For six years, the first-person-shooter video game franchise “Call of Duty” has been rotating between three of its publisher’s studios. But Activision remains tight-lipped which studio is developing the upcoming follow up of “Call of Duty” for this year. One simple reason might be that it raises hype for the fans of the game, if not frustrating. Nonetheless, it’s becoming more and more talked about within the FPS gaming community which is a good start for initial publicity.
For one, Infinity Ward is best known for developing the “Mordern Warefare” subseries. Treyarch is known for the “Black Ops” subseries. Finally, Sledgehammer for founding the subseries “Advanced Warfare” and “WWII”. These studios assisted one another on the project.
While it’s been speculated that CoD 2020 will be Treyarch’s fifth “Black Ops” title, Activision wasn’t clear-cut in response during the financial report on February 6.
If we’re to base it according to the general rotation pattern, Sledgehammer should have been leading this 2020’s CoD, but in May 2019 reporting from Kotaku indicated Treyarch was assigned for its development that is yet to be explained by the developers.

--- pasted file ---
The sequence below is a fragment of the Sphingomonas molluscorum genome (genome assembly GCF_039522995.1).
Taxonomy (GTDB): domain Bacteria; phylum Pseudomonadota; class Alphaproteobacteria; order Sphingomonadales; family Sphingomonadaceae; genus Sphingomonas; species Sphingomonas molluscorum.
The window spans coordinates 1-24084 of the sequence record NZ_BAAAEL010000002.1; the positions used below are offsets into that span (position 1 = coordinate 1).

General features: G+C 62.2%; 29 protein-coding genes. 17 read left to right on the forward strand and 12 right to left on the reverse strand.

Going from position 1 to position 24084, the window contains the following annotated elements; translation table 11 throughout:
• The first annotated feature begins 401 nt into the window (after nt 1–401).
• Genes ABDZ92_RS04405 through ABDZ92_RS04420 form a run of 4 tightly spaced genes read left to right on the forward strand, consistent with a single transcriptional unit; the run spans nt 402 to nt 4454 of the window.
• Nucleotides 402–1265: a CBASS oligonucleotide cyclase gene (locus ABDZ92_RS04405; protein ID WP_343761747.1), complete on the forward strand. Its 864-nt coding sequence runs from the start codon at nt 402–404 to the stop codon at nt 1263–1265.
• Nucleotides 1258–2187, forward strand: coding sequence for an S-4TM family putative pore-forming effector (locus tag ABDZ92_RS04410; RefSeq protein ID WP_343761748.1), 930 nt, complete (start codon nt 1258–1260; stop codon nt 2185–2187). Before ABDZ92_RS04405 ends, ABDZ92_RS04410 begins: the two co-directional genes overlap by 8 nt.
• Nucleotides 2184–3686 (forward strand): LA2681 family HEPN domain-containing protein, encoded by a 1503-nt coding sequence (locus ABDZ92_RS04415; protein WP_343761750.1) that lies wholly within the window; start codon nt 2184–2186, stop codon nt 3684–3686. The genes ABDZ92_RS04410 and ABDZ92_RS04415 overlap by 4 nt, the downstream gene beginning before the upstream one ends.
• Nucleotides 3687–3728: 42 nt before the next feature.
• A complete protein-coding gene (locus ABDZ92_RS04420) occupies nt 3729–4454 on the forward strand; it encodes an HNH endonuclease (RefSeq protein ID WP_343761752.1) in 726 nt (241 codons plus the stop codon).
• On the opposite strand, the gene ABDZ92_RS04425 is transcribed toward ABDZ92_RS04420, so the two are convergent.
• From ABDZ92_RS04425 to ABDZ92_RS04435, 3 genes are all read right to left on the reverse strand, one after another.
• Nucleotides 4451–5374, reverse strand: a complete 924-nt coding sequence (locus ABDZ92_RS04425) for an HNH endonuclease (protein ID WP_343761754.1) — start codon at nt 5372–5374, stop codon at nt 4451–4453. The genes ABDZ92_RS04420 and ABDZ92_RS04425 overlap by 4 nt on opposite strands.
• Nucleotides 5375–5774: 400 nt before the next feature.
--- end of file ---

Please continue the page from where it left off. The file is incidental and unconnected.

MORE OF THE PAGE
“We can’t wait to unveil what [our] teams have been working on and we feel great about the content,” said CFO Dennis Durkin in an investors call in support of the financial report, saying that the game may not necessarily sell well like 2019’s release. “As is customary, we are prudently assuming lower sell-in [of ‘Call of Duty 2020’] in Q4 versus ‘Modern Warfare’ this past year.”
“Call of Duty” on console and computer seems no longer to be the leading benefactor for hoisting the game or generating its revenue. Meanwhile, its mobile version which had launched on Oct. 1 last year had exceeded 150 million installations and was one of the United States’ top-15 grossing games for the last three months of 2019 according to Activision’s announcement.
Sadly, some games are not in their right pacing as of last year, with Activision’s Blizzard generating an overall net revenue decreased over $1 billion compared to 2018 ($6.489 billion from $7.5 billion), the iconic world-building gameplay “World of Warcraft” and cartoonish FPS “Overwatch” studio Blizzard, and casual game “Candy Crush” studio King.